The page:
Ben still plays with his impressive collection of cameras and darkroom equipment, but is finding that domestic security is "its own form of hell". Actually, all we are shown on that front is the horrors of nappy- changing and the dull train ride to Grand Central. Ben's real problems are more to do with the fact that his bitchy wife Beth is having it off with a neighbour.
Beth is a failed novelist who blames Ben for making her fail by tying her down. Since her novels were all of the precious autobiographical kind ("That autumn, under a salmon sky, my mother began to sew a quilt in our back yard"), she could well be kidding herself. Then again, Kennedy has done all right despite some pretty poor writing, as when Ben takes the helm of a fast yacht and says, "The sheer velocity of speed held me in its thrall," so the reader may prefer to give Beth the benefit of the doubt.
The obvious question, with mid-life crisis imminent, is whether Ben's chances of throwing off suburban shackles and succeeding in photography are any better. It turns out they are, surprisingly so. Beth merely dreams of escape through adultery but Ben takes a more radical approach.
He confronts Beth's lover, kills him, uses the body to fake his own death by fire, takes over the dead man's identity and trust-fund inheritance and runs off to start a new life in Montana. There, the beautiful picture editor of the local paper falls for him, his portraits of Montana people are acclaimed as "terrific" and "fantastic", and his reportage of a forest fire brings him national fame.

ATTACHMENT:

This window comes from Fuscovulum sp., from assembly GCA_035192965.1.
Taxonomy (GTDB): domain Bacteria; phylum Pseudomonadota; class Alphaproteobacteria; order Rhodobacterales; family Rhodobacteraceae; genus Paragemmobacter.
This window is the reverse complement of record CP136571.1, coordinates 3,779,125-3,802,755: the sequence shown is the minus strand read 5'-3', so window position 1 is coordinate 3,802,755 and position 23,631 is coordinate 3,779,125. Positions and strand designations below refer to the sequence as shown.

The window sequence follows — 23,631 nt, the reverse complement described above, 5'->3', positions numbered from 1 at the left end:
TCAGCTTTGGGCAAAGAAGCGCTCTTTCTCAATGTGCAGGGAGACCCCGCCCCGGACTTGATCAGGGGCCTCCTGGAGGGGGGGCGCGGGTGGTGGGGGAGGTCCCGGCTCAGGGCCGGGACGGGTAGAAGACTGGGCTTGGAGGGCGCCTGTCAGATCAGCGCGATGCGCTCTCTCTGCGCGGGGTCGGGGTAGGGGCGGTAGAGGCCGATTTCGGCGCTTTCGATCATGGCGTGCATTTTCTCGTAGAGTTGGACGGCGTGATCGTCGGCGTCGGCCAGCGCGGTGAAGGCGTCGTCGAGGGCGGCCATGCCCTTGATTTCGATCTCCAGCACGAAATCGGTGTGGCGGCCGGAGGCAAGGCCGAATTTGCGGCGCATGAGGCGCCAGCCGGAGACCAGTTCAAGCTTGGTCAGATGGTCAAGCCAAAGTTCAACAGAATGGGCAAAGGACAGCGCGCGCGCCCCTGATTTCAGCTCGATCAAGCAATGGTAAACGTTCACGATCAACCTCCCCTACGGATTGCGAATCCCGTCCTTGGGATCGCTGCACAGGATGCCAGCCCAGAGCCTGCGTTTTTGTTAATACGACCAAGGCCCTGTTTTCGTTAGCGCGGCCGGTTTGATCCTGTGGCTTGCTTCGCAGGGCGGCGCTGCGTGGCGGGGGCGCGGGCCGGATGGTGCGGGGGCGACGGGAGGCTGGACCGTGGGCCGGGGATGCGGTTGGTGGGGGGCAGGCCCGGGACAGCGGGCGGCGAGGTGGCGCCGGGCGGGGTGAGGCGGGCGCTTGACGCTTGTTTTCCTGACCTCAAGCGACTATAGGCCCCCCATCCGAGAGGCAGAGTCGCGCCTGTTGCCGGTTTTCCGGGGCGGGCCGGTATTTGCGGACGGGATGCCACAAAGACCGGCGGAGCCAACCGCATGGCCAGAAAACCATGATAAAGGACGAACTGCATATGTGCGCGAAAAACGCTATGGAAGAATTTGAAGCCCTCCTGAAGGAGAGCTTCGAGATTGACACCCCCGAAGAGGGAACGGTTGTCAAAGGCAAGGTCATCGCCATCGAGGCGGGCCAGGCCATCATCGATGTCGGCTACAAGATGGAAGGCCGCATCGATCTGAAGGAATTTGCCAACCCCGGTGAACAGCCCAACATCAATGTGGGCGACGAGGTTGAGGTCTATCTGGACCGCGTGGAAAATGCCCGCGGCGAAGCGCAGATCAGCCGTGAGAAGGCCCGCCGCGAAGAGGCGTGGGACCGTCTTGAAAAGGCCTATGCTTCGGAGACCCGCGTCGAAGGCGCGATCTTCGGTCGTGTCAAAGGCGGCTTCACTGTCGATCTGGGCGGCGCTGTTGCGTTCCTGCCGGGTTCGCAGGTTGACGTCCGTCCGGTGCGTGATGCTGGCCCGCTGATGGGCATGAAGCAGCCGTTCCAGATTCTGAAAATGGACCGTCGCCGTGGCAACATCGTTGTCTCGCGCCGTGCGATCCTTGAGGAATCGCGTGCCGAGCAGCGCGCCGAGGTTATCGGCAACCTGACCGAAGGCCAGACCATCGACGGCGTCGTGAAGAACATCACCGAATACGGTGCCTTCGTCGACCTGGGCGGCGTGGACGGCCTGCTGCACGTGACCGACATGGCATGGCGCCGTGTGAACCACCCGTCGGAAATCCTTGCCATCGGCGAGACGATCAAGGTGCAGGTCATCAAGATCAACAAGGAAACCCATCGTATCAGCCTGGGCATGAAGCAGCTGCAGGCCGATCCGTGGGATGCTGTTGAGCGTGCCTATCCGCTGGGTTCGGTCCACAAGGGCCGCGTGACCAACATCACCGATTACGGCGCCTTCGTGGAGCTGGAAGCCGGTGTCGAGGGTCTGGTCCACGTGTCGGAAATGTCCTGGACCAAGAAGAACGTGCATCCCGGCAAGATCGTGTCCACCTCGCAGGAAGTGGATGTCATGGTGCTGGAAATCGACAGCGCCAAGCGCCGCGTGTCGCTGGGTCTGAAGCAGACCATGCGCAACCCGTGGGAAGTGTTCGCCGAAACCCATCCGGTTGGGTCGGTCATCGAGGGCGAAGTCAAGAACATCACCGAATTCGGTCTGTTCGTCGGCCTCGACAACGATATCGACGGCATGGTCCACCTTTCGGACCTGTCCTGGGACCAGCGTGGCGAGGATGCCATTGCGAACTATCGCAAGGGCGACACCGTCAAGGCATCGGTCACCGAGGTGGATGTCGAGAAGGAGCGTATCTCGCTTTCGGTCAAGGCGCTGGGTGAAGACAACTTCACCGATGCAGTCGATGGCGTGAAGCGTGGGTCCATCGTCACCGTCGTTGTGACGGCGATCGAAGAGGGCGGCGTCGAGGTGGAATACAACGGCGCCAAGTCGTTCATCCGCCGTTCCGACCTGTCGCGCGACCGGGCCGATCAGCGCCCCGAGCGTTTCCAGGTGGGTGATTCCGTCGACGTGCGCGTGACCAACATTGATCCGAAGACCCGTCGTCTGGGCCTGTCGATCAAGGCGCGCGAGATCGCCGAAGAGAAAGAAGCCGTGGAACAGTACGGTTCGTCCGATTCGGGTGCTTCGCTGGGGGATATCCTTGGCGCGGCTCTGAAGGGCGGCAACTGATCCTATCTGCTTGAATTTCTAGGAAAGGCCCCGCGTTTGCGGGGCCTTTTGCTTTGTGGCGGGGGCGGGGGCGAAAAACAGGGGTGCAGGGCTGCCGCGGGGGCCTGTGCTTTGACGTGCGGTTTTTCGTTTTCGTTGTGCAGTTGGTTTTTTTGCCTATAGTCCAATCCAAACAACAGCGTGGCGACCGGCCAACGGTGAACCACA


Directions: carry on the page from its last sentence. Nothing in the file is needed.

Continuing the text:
Unfortunately it also brings an inquisitive Beth and her new sugar-daddy husband to his opening of the "Montana Faces" exhibition, so Ben has to do another bunk and "die"all over again. This is easy, because the one man who has discovered his secret suffers a fatal accident in a lonely place within minutes of issuing a blackmail demand, so there's another body handy. Phew. The only difficulty is that if Ben wants to hang on to the beautiful picture editor he will have to tell all, which could place as severe a strain on her love as Kennedy places on our credulity.
A novelist like Geoff Nicholson could probably make a good black farce out of this story, but Kennedy seems to be playing it straight. TheCroydon joke finds no successors to speak of, and the emphasis on Ben's grief at leaving his sons behind, the conventional romance and the travelogue- style meditations on the vast Montana landscape resist an ironic approach. The use of convenient unlikelihoods - the murder victim's lack of relatives, the fact that Ben happens to be passing when the forest fire breaks out, and the blackmailer's ludicrously prompt demise - is apparently meant to be your average kind of sleight-of-hand, not a deliberate alienation technique.
Neither does Kennedy acknowledge the weird shifts of tone that take us from the Richard Ford opening to the Patricia Highsmith mid-section (the murder and its aftermath recall Ripley Under Ground) to the Hollywood silliness of the rest. So far as one can tell, he hasn't noticed and doesn't expect us to either.
It is easy to like The Big Picture but hard to admire it. You keep on reading, mostly to see just how absurd it can get. After a certain point, the whole novel amounts to no more than a nakedly earnest pitch for a movie. Fox now have screen rights, but they'll probably change the title, already used for a satire on Hollywood directed by Christopher Guest of Spinal Tap fame. So even if the film succeeds, the book will soon be forgotten.Reuse content